Energy drinks should carry warning labels about the amount of caffeine they contain, a team of scientists in the US has said.

Some energy drinks contained caffeine levels equivalent to drinking 14 cans of Coca-Cola, said the scientists, from John Hopkins University. Their comments appear in an article published in this month's Drug and Alcohol Dependency journal.

The energy drinks sector is one of the fastest growing in the US soft drinks market. The Hopkins team said the category was worth US$5.4bn.  

Roland Griffiths, lead scientist in the Hopkins team, said: "Without adequate, prominent labeling; consumers most likely won't realise whether they are getting a little or a lot of caffeine. It's like drinking a serving of an alcoholic beverage and not knowing if its beer or scotch."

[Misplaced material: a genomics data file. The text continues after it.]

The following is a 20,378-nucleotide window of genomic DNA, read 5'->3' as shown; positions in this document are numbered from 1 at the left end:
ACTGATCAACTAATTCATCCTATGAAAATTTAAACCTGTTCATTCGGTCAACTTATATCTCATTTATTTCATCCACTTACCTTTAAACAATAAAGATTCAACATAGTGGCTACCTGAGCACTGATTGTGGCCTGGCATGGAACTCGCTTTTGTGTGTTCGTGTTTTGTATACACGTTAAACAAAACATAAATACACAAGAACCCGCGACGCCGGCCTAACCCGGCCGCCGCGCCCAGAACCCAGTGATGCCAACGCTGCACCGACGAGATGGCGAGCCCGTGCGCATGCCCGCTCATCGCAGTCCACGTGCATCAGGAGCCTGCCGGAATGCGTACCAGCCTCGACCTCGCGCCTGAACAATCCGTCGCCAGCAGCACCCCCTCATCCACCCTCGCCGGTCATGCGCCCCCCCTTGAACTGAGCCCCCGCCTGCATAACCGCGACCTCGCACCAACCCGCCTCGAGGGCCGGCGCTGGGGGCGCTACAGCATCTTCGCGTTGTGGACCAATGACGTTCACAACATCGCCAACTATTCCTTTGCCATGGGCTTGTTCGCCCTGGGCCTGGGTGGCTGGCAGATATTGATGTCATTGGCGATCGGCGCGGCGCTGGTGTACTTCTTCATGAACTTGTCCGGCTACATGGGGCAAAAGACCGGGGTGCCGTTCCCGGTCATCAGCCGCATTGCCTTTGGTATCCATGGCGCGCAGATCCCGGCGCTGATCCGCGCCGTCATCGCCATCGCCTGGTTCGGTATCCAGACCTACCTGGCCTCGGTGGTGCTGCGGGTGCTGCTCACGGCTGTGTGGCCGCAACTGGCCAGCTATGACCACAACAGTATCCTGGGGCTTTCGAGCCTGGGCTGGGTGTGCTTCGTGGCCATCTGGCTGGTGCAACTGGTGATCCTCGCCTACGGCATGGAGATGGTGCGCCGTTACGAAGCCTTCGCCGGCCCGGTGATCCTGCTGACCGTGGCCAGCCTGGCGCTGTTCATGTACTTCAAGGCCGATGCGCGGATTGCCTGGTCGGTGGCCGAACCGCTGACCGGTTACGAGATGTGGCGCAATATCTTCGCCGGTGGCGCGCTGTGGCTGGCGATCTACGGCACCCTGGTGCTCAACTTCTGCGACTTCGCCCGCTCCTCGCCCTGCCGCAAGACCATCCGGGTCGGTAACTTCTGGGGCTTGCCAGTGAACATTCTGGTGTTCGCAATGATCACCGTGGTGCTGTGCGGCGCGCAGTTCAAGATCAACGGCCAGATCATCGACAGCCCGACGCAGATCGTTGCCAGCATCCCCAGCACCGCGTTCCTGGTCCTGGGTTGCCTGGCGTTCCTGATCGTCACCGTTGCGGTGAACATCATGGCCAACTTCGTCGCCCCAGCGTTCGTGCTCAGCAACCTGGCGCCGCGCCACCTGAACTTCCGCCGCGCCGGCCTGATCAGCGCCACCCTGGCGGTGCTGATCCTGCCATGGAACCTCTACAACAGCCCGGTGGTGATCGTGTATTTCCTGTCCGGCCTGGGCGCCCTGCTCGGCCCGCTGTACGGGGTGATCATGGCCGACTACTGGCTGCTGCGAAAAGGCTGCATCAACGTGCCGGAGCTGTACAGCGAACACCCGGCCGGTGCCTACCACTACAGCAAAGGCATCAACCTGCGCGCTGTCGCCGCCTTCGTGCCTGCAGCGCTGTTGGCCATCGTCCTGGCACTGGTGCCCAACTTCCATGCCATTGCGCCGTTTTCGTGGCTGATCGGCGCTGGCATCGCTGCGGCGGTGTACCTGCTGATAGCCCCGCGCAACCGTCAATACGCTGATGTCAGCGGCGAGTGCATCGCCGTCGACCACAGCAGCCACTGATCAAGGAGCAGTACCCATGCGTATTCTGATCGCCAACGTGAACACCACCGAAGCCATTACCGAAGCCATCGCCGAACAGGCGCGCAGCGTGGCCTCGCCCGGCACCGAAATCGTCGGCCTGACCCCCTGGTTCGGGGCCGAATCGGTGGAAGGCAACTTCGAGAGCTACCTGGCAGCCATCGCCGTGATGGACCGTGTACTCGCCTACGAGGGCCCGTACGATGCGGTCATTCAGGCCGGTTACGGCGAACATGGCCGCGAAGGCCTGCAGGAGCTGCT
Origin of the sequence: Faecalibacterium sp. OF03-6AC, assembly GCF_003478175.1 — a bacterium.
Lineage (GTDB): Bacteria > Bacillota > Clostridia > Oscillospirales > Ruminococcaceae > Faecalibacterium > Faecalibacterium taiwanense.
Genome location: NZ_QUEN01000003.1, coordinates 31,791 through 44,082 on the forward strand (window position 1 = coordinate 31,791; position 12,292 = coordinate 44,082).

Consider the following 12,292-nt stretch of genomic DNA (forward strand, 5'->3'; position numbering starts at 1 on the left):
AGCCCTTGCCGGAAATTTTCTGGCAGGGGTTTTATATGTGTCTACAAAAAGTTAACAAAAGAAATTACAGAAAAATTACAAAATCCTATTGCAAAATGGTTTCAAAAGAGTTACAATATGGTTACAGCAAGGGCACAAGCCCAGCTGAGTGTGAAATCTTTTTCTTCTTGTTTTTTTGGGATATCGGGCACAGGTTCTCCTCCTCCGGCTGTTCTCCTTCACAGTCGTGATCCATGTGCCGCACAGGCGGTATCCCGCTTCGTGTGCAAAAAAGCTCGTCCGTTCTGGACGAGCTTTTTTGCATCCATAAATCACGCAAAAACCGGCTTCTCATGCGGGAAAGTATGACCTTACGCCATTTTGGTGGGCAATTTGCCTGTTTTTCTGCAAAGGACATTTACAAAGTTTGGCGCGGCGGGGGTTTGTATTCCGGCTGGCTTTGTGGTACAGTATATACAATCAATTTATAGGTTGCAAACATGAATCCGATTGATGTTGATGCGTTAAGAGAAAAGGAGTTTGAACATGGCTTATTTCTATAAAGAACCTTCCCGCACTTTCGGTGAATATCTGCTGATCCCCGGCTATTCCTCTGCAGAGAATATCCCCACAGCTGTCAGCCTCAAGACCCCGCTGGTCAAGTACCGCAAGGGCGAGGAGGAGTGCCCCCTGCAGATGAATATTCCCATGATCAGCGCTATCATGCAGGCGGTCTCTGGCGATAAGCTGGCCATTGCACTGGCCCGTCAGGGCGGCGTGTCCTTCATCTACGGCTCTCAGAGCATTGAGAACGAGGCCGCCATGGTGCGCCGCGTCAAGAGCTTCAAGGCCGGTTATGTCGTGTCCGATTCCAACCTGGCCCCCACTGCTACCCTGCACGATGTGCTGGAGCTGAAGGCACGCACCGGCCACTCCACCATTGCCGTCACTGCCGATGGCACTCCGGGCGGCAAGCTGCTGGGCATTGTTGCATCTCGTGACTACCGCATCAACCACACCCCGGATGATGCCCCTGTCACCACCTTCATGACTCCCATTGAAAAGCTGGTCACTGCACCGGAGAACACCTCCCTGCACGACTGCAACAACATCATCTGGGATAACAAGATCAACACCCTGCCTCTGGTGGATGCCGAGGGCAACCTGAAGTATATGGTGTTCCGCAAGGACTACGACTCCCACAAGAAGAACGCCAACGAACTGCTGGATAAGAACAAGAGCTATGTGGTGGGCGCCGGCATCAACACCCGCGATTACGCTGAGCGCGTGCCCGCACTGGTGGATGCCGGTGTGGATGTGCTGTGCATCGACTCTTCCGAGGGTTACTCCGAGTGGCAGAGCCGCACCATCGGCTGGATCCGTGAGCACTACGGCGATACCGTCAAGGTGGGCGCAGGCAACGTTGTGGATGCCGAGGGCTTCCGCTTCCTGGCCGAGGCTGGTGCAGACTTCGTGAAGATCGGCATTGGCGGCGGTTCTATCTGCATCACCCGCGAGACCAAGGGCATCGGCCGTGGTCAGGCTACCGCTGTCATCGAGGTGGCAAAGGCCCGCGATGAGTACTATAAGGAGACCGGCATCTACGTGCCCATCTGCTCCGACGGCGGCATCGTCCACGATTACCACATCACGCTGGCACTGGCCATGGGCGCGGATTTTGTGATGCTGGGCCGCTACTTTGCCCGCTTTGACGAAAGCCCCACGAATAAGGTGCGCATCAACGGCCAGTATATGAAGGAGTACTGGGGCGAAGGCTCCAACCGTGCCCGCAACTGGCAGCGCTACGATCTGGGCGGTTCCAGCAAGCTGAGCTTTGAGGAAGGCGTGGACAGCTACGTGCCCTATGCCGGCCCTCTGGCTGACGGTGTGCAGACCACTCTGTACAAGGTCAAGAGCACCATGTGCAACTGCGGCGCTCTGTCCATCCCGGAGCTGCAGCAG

The team claimed that because energy drinks were marketed as dietary supplements, the maximum level of 71mg per 12oz can for soft drinks did not apply in the eyes of regulators.

The American Beverage Association said today (24 September): "It's unfortunate that the authors of this article would attempt to lump all energy drinks together in a rhetorical attack when the facts of their review clearly distinguish the mainstream responsible players from novelty companies seeking attention and increased sales, based solely on extreme names and caffeine content."

It said that forcing energy drinks to carry warning labels would create a "slippery slope", that would also have to extend to coffee.

The group added that a 16oz "regular coffeehouse coffee" contained around 320mg of caffeine, compared to 160mg in a similar-sized mainstream energy drink. Most firms marketed their energy drinks responsibly, it said. 

The Hopkins team said they had begun collecting "case reports of intoxication from energy drinks in children and adolescents".